The world is waking up to the fact that you can only use oil once. And the environmental impacts are felt for generations to follow. There is a better way.

Companies like DuPont are proud to do our part to move this industry forward and help us all reimagine how we feed, fuel and deliver advanced products for our growing planet. The Biobased Economy – a post-petroleum industrial society – has begun.


Jan Koninckx is ‎Global Business Director for Biofuels at DuPont Industrial Biosciences



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30 September 2015
Excellent Bioenergy is the future energy option especially for developing countries since most of them have huge waste lands.
Biofuel/Biogaspower/Biochar from Agave and Opuntia

There are vast areas of waste lands in India. Why not we develop Agro Industries in rural areas to utilise local resources and resourcefulness which provide employment.
There is no point in simply planting trees and forgetting. I have had been suggesting trees which will act as Carbon Sink and can be put to multiple uses. Agave,Aloe vera and Opuntia are CAM plants whch are of care-free growth and regenerative.
I started Campaign to plant Aloe Vera and Opuntia in houses on World Environment Day(June 5).
In the vast areas of waste lands these plants can be grown on a massive scale for biofuel/biogaspower/biochar.
Here is an Action Plan:
Developing countries tend to have limited human and financial resources, so bioenergy development should first explore opportunities based on already available biomass and proven technology, rather than investing in dedicated fuel crops and the development of new technologies. Synergies between the forest industry and energy generation provide opportunities for both sectors. Integrating energy generation into forest industrial operations is a competitive way of reducing risks, increasing profitability and improving forest management. It also strengthens energy security and contributes to climate change mitigation. This should be a priority for exploration by developing countries investing in bioenergy.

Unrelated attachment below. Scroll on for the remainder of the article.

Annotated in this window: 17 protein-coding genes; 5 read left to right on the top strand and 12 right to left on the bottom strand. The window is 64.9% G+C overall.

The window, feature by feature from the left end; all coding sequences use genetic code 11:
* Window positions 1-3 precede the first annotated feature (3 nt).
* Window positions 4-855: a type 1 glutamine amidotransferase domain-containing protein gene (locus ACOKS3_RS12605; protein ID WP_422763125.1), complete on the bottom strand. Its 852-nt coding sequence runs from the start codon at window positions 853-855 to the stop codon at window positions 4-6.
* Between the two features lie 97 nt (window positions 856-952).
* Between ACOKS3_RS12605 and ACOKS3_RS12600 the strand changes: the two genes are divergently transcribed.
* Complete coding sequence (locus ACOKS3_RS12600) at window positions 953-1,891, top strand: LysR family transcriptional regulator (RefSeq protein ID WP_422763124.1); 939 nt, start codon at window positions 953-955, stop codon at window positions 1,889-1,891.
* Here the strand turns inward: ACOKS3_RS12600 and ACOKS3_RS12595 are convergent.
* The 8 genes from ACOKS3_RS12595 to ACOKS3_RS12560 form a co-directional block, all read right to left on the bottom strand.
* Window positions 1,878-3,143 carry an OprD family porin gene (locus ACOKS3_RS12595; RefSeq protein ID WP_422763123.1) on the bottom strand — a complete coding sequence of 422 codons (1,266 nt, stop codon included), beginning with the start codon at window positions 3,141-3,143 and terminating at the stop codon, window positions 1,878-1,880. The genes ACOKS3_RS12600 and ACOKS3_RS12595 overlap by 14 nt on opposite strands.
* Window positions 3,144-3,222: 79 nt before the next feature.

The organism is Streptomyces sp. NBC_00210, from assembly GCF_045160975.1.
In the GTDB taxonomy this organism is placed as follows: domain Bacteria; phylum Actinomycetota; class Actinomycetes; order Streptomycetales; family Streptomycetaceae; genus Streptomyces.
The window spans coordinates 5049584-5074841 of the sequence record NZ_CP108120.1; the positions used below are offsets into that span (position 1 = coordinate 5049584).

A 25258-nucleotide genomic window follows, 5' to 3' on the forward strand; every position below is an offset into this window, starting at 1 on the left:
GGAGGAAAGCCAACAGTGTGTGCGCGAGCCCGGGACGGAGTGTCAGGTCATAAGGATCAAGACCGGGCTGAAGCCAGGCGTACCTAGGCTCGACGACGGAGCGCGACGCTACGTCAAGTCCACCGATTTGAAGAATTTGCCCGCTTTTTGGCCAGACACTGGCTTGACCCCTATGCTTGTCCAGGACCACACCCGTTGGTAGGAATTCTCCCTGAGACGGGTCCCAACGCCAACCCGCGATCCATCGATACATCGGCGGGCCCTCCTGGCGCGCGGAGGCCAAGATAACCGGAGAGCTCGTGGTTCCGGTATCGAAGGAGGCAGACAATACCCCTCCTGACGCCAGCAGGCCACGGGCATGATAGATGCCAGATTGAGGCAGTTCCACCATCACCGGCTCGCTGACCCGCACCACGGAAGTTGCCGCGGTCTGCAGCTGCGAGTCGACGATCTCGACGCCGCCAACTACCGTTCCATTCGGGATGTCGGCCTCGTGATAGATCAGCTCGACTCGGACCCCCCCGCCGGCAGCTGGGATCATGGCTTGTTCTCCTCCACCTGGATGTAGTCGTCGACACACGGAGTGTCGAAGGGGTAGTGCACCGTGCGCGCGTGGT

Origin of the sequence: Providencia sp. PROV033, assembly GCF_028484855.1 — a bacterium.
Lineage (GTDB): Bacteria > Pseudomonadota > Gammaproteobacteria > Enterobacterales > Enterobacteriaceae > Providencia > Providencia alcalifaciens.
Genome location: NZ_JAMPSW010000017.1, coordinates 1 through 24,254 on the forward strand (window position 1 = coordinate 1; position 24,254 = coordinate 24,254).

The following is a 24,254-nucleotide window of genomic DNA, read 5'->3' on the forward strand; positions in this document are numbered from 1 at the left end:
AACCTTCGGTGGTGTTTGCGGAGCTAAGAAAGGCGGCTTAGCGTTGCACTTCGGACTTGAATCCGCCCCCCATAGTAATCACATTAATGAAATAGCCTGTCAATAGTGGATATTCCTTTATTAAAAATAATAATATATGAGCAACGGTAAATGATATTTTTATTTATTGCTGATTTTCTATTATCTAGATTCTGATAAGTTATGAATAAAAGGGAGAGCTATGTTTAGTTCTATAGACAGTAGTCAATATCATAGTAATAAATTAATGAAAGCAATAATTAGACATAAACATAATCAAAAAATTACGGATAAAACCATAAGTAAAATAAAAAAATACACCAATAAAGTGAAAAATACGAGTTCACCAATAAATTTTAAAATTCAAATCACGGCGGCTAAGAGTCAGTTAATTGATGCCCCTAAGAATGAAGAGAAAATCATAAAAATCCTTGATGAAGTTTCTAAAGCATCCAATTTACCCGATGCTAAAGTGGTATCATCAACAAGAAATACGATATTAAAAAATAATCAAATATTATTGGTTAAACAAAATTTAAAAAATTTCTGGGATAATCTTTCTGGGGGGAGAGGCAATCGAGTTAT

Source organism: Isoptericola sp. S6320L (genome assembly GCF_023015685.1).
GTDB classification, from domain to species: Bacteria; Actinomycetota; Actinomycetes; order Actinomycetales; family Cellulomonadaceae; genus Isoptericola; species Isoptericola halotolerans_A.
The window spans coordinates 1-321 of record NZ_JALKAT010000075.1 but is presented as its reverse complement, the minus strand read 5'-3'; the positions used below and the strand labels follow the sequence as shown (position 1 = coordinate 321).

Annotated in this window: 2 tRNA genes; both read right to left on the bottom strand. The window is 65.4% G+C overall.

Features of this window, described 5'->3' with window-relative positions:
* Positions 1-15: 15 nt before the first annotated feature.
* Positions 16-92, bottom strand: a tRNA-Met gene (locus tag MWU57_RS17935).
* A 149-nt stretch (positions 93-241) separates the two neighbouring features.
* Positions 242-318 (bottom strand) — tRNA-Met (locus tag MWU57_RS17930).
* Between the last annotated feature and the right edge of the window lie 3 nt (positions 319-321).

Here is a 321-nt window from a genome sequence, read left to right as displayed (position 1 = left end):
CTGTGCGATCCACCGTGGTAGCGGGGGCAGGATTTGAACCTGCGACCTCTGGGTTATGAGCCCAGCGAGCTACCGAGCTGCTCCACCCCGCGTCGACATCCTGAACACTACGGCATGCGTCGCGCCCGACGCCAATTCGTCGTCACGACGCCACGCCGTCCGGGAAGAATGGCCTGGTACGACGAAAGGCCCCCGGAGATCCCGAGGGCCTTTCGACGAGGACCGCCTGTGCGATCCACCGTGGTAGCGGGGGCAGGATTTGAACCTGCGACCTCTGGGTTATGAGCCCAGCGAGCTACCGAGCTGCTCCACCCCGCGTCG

Biomass – the fourth largest energy source after coal, oil and natural gas - is the largest and most important renewable energy option at present and can be used to produce different forms of energy. As a result, it is, together with the other renewable energy options, capable of providing all the energy services required in a modern society, both locally and in most parts of the world. Renewability and versatility are, among many other aspects, important advantages of biomass as an energy source. Moreover, compared to other renewables, biomass resources are common and widespread across the globe. The sustainability potential of global biomass for energy is widely recognized. For example, the annual global primary production of biomass is equivalent to the 4,500 EJ1 of solar energy captured each year. About 5% of this energy, or 225 EJ, should cover almost 50% of the world’s total primary energy demand at present. These 225 EJ are in line with other estimates which assume a sustainable annual bioenergy market of 270 EJ. However, the 50 EJ biomass contributed to global primary energy demand of 470 EJ in 2007, mainly in the form of traditional non-commercial biomass, is only 10% of the global primary energy demand. The potential for energy from biomass depends in part on land availability. Currently, the amount of land devoted to growing energy crops for biomass fuels is only 0.19% of the world’s total land area and only 0.5-1.7% of global agricultural land. Although the large potential of algae as a resource of biomass for energy is not taken into consideration in this report, there are results that demonstrate that algae can, in principle, be used as a renewable energy source. From all of these perspectives, the evidence gathered by the report leads to a simple conclusion: Biomass potential for energy production is promising. In most cases, shifting the energy mix from fossil fuels to renewables can now be done using existing technology. Investors in many cases have a reasonably short pay-back because of good availability of lowcost biomass fuels. The latter is of course dependant on local incentives, however. Overall, the future of bioenergy is also to a large extent determined by policy. Thus, an annual bioenergy supply covering global energy demand in 2050, superseding 1,000 EJ, should be possible with sufficient political support(Global Potential of Sustainable Biomass for Energy Svetlana Ladanai Johan Vinterbäck SLU, Institutionen för energi och teknik Report 013 Swedish University of Agricultural Sciences ISSN 1654-9406 Department of Energy and Technology Uppsala 2009).